Re: Re: Irish say no to PVC windows
I was going to post the above attic window as the final pretty token pretty shot, but we canâ€™t let that unpainted putty go without comment! Unfortunately, the setting time required for putty often results in owners never getting around to actually finishing the job. Itâ€™s a common problem.
Another good job has been done nearby on Marlborough Street, on an innocuous rendered late Georgian facing the Abbey.
Again, being on the northside, and Marlborough Street at that, the restoration catches the attention immediately. Very nice indeed.
Here, it appears timber beading was thankfully used. A more palatable soft white paint was also employed, in contrast to the brilliant white of Upper Gardiner Street. Alas the brass window hooks are historically inappropriate and visually vulgar. Otherwise, an exceptional job.
Both of the above pictures’ windows appear to be original, the first pair being late 18th century and the single above c. 1830. The attic floor windows appear to be late 18th century style reproduction.
But as soon as you think you are getting anywhere in this city, along comes more rubbish to cancel it out. Further up on dismally neglected Parnell Street east â€“ a street one often feels city authorities have forgotten even exists â€“ No. 162, an on the face of it Victorian-but-could-be-earlier pile has been mauled with the most appallingly detailed double-glazed sashes.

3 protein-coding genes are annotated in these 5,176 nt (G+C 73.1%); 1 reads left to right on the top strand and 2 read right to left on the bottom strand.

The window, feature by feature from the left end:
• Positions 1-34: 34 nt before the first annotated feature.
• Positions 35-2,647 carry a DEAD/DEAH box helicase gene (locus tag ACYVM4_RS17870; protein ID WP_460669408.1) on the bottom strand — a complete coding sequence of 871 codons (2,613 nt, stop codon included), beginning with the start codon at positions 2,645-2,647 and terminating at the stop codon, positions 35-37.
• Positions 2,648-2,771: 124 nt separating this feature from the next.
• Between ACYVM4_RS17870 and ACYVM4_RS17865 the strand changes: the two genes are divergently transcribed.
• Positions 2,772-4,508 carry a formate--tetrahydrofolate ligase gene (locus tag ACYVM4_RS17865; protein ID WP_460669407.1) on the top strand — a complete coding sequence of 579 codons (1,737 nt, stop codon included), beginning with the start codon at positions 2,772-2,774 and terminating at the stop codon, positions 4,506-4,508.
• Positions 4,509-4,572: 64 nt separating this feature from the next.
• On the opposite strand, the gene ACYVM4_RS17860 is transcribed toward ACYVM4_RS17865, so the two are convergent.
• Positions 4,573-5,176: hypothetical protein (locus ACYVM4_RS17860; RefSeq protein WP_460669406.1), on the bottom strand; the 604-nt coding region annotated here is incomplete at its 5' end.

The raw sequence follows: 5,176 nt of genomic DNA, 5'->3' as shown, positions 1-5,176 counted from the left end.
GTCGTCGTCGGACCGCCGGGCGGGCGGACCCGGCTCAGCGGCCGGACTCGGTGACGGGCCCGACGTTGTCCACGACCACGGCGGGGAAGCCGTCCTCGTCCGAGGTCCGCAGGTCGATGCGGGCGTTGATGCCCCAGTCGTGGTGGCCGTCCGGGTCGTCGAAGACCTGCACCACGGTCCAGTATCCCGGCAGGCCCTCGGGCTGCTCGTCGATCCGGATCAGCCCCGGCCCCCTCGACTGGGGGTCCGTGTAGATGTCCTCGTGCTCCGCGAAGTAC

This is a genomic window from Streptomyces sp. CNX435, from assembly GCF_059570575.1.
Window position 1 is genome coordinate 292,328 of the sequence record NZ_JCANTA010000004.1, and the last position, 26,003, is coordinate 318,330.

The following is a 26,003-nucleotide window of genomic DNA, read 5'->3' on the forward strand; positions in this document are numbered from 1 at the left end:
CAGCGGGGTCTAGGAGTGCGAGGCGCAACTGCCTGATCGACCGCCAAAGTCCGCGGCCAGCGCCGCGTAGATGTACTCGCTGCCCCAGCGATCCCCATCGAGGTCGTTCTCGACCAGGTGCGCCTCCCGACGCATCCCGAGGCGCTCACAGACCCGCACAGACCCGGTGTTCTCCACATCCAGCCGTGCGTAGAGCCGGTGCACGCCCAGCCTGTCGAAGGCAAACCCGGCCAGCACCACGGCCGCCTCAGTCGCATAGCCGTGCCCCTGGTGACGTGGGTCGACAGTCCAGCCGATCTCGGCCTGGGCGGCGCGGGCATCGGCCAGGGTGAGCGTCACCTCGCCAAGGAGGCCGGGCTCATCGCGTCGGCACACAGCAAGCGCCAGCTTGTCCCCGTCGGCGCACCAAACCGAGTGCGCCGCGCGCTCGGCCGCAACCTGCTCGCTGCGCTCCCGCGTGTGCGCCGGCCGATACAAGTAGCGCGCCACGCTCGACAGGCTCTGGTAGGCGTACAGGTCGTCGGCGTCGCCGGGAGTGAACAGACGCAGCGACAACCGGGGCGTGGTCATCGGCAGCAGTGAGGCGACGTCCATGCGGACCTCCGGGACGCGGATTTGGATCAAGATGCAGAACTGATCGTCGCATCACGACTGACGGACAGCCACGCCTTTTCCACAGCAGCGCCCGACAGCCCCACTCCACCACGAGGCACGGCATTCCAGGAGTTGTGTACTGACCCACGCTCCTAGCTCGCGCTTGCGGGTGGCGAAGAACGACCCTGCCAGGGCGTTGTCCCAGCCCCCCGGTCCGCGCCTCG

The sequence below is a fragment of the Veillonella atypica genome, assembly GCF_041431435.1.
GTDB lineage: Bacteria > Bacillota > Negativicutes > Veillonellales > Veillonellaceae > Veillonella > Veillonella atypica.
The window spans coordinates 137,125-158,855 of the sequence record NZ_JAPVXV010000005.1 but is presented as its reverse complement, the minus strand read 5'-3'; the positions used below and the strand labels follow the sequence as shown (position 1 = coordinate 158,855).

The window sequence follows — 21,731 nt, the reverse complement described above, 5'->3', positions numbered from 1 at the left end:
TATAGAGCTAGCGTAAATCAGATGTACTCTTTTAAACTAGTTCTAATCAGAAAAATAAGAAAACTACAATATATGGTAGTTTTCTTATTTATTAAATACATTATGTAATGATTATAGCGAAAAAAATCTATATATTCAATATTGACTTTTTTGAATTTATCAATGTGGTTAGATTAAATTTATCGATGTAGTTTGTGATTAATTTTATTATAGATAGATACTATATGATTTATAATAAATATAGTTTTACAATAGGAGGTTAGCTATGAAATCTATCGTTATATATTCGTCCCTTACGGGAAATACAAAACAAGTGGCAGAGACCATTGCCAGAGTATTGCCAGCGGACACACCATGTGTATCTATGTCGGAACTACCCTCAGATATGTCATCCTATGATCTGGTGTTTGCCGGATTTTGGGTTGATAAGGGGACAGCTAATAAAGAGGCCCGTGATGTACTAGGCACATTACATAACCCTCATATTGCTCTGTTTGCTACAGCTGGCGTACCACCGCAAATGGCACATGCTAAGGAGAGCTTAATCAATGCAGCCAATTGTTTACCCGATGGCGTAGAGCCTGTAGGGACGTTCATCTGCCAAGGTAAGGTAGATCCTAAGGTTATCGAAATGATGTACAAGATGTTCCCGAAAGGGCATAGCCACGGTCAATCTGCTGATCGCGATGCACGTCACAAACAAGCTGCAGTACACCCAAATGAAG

There are cricket bats with thinner profiles than those glazing bars.
Woeful stuff. This is the new face of â€˜conservationâ€™ in Ireland, and itâ€™s spreading faster that swine flu.
Another freshly desecrated property is Focus Irelandâ€™s premises on historic Eustace Street in Temple Bar.
Apparently a Protected Structure (the Record as vague as ever), all windows â€“ which I seem to recall as original â€“ have been ripped out and replaced by horrendously detailed Georgian-cum-Victoriana double-glazed sashes with sticky-on glazing bars.
Even the horns are stuck on, while the sashes appear to slide up and down on tracks. Classy.
One really cannot blame property owners for this muck â€“ though questions must be raised when a Protected Structure â€“ but rather the manufacturers of this awful stuff, who know only too well what theyâ€™re at, and the legal obligations of owners. At least PVC peddlers can bask in their own cesspit of ignorance, but these â€˜skilled joinersâ€™, as they no doubt market themselves, should know better. They bring shame to their profession with such appalling products. Indeed, like the surgeons of old, one can separate the master craftsmen from the barbers with increasing ease at this stage. Given there’s only a handful of the latter in the State, their work stands out mile when you encounter it.